Chinese drone maker DJI, announced the launch of its ‘Bug Bounty’ program on Monday. A program which aims to reward hackers and researchers for finding vulnerabilities and bugs within DJI’s devices and software.
The DJI Threat Identification Reward Program is part of DJI’s commitment to work together with researchers and hackers to discover and rectify issues that can affect the security of DJI’s software. The program was in response to the popular ban placed by the U.S. Army citing “cyber vulnerabilities” issues attributing to DJI drones. The ban led to DJI immediately adding an update to its app which adds an offline mode to prevent data from being downloaded or uploaded to the internet.
DJI will also be implementing its new multi-step internal approval process for evaluating and reviewing its new app software prior to release to ensure its stability, security and reliability.
DJI is still designing rules and conditions around this program but says it will pay monetary rewards ranging from $100 to $30,000 for solving bugs, the size of the reward depends on the impact level of threat. DJI is building a website containing the program details and a standardised form for reporting potential threats related to DJI’s software or hardware. Starting from 28th onward, bug reports can directly be sent to [email protected]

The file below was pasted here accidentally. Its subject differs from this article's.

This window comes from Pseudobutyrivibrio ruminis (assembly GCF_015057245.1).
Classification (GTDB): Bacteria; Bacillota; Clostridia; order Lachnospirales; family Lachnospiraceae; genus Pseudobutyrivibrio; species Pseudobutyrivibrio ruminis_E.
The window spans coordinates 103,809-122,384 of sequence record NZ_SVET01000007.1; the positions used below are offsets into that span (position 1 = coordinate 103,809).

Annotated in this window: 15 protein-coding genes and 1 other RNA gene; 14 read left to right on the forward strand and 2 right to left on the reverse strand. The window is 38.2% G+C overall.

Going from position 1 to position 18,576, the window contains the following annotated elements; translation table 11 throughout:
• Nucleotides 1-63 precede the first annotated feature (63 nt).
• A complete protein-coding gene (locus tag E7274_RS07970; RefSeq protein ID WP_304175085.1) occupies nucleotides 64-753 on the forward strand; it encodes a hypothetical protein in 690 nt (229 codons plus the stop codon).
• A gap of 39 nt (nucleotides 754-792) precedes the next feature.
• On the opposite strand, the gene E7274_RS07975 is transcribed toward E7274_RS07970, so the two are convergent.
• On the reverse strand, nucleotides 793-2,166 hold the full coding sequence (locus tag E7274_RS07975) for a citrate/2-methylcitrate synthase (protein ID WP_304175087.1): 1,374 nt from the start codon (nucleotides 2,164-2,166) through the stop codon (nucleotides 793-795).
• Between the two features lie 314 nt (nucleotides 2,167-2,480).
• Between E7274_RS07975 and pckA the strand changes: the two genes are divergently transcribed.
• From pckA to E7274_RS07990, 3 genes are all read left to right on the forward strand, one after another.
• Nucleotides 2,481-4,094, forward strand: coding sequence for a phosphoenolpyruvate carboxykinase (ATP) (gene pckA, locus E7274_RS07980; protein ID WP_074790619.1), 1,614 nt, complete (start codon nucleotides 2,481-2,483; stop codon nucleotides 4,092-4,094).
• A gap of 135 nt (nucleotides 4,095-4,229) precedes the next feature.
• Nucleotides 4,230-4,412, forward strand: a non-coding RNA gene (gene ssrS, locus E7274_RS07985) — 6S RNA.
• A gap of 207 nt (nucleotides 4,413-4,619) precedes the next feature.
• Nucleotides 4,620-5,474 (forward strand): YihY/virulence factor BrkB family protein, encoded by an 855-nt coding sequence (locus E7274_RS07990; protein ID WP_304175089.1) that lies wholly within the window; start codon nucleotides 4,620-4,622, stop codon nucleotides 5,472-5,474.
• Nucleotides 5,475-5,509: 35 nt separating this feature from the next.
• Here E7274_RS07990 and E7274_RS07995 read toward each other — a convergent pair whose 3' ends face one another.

DJI also said on Monday, it had updated its DJI GO and DJI GO 4 apps to remove third-party components such as Jpush that collected unnecessary amounts of data and sent it over the internet. DJI’s software security team and external researchers has recently discovered that JPush collected excessive packets of data, which included a list of apps installed on the user’s device, and sent them to JPush’s server. DJI states that it never accessed this data nor did it ever authorise or permit the collection or transmission of such data.
This is not the first time DJI has offered a bounty. Earlier in April, DJI promised to offer a bounty of $195000 to individuals who could provide information on the operator(s) behind the drones responsible for the flight disruptions that shut down operations at a Chinese airport.
According to DJI, the main motive of creating this program is to identify threats to private data of users, videos, and logs. Furthermore, DJI is looking at issues that could result in flight safety concerns, DJI app’s geofencing restrictions and flight altitude limits.
Last month, DJI Spark, their smallest drone made headlines when it was discovered that a software bug caused the drones to fall from the sky. Later, DJI issued a software update for the DJI Spark this month, alerting users that the drones can no longer fly without it.